The Owls worked their way back in the second half after senior Michael Forrest scored eight straight points off the bench to give momentum to his team. Forrest was held scoreless in the past two tournament games and had not hit a 3-pointer since the Owls’ regular-season finale on March 4.
Forrest, FAU’s all-time leader in 3-pointers, said that he couldn’t have done it without his teammates.
“Oh, man, I don’t even know how to explain it, just my teammates set me up perfectly just so I could make the open shots,” Forrest said. “I’ve been having a rough time lately, but my teammates kept the positivity with me, so I owe it all to them.”
The shots inspired a game-changing 20-4 run that would give the Owls a 10-point lead, the largest by any team.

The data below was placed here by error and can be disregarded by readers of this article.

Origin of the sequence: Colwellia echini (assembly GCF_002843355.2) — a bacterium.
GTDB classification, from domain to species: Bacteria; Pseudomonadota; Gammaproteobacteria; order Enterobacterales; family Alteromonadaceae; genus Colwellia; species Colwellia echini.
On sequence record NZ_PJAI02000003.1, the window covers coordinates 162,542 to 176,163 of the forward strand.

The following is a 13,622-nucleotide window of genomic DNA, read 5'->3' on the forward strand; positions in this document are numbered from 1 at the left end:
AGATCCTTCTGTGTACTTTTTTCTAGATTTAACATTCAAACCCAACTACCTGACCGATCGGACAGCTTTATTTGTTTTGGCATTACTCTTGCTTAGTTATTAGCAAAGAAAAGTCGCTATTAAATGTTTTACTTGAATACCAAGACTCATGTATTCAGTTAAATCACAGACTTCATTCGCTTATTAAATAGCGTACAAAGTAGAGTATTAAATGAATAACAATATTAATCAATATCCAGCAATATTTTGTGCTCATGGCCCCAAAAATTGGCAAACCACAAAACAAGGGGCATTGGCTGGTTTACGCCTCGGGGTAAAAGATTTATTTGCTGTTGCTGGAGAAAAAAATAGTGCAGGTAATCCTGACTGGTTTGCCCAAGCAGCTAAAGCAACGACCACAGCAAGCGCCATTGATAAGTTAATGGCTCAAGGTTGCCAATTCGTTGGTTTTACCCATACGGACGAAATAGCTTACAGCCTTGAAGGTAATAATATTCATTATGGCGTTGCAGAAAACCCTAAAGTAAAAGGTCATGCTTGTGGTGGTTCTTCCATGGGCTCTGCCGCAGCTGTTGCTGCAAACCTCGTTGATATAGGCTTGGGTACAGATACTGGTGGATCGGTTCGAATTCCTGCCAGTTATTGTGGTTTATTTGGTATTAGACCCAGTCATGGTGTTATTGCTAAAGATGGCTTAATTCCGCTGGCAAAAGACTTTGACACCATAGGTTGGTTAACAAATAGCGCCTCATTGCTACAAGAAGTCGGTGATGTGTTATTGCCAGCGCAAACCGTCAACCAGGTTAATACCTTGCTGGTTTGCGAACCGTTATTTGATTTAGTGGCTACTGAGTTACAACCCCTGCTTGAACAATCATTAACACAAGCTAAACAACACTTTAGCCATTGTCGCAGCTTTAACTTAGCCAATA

Since FAU began play, the demography of Boca Raton has changed dramatically. That generation of Jews has indeed largely either died off or migrated to different locales such as Deerfield Beach and Delray Beach. It’s much more multicultural. The FAU campus has expanded greatly. And they’re the Conference USA champions now, and playing schools far larger and with deeper sports histories.
And they will also be playing for a rare chance for a lower-bracket team to reach a Final Four tomorrow.
I have no monetary bet on this game, and these days my well-heeled friend stays closer to home. He’s still using outdated technology to watch games on his timetable, which means he may not know the result of last night’s game or tomorrow’s until, perhaps, Independence Day. Hopefully of this year.
So, please, if you know who he is, don’t forward this to him.
But when he does finally get around to seeing this game, I hope he’ll remember that had he listened to me back then, he would have been better able to cover his wife’s shopping spree. And I really, really hope we get another chance to do all that again some year. Somewhere.
Whenever I think of Florida Atlantic, or my new special friends in Boca, I’ll always scream happily. And now, so will many more fans. Especially if they win tomorrow.